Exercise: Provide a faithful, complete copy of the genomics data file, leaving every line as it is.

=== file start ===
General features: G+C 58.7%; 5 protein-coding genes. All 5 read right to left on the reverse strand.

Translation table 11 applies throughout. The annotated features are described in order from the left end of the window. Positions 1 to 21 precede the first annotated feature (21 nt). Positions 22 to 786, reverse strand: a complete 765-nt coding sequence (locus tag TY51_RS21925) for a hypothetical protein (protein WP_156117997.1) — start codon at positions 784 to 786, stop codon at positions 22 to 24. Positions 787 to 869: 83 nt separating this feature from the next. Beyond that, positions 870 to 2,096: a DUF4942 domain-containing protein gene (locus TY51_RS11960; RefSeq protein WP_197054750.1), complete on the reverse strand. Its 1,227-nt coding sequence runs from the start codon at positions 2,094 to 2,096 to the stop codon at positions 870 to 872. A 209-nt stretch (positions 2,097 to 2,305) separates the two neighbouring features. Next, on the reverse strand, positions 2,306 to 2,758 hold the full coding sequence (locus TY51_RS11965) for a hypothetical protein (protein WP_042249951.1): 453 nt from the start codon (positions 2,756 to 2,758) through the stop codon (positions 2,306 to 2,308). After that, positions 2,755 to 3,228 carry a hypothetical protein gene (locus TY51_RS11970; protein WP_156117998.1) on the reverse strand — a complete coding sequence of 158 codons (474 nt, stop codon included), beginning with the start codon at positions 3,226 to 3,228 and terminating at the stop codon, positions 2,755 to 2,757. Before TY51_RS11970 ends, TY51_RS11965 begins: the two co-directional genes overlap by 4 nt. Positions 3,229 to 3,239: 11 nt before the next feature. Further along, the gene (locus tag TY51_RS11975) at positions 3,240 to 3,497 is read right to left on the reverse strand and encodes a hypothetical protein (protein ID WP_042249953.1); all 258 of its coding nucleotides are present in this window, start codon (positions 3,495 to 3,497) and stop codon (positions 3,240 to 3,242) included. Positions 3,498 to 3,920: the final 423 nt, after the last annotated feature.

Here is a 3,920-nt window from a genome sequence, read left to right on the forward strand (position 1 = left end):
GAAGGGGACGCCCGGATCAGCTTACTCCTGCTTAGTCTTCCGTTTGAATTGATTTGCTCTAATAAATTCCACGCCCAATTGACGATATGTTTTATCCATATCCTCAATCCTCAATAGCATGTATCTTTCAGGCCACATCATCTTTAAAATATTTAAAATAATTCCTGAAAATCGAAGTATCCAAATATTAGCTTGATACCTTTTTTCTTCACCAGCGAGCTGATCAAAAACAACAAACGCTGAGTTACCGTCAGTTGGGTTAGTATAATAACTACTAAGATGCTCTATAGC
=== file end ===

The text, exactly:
General features: G+C 58.7%; 5 protein-coding genes. All 5 read right to left on the reverse strand.

Translation table 11 applies throughout. The annotated features are described in order from the left end of the window. Positions 1 to 21 precede the first annotated feature (21 nt). Positions 22 to 786, reverse strand: a complete 765-nt coding sequence (locus tag TY51_RS21925) for a hypothetical protein (protein WP_156117997.1) — start codon at positions 784 to 786, stop codon at positions 22 to 24. Positions 787 to 869: 83 nt separating this feature from the next. Beyond that, positions 870 to 2,096: a DUF4942 domain-containing protein gene (locus TY51_RS11960; RefSeq protein WP_197054750.1), complete on the reverse strand. Its 1,227-nt coding sequence runs from the start codon at positions 2,094 to 2,096 to the stop codon at positions 870 to 872. A 209-nt stretch (positions 2,097 to 2,305) separates the two neighbouring features. Next, on the reverse strand, positions 2,306 to 2,758 hold the full coding sequence (locus TY51_RS11965) for a hypothetical protein (protein WP_042249951.1): 453 nt from the start codon (positions 2,756 to 2,758) through the stop codon (positions 2,306 to 2,308). After that, positions 2,755 to 3,228 carry a hypothetical protein gene (locus TY51_RS11970; protein WP_156117998.1) on the reverse strand — a complete coding sequence of 158 codons (474 nt, stop codon included), beginning with the start codon at positions 3,226 to 3,228 and terminating at the stop codon, positions 2,755 to 2,757. Before TY51_RS11970 ends, TY51_RS11965 begins: the two co-directional genes overlap by 4 nt. Positions 3,229 to 3,239: 11 nt before the next feature. Further along, the gene (locus tag TY51_RS11975) at positions 3,240 to 3,497 is read right to left on the reverse strand and encodes a hypothetical protein (protein ID WP_042249953.1); all 258 of its coding nucleotides are present in this window, start codon (positions 3,495 to 3,497) and stop codon (positions 3,240 to 3,242) included. Positions 3,498 to 3,920: the final 423 nt, after the last annotated feature.

Here is a 3,920-nt window from a genome sequence, read left to right on the forward strand (position 1 = left end):
GAAGGGGACGCCCGGATCAGCTTACTCCTGCTTAGTCTTCCGTTTGAATTGATTTGCTCTAATAAATTCCACGCCCAATTGACGATATGTTTTATCCATATCCTCAATCCTCAATAGCATGTATCTTTCAGGCCACATCATCTTTAAAATATTTAAAATAATTCCTGAAAATCGAAGTATCCAAATATTAGCTTGATACCTTTTTTCTTCACCAGCGAGCTGATCAAAAACAACAAACGCTGAGTTACCGTCAGTTGGGTTAGTATAATAACTACTAAGATGCTCTATAGC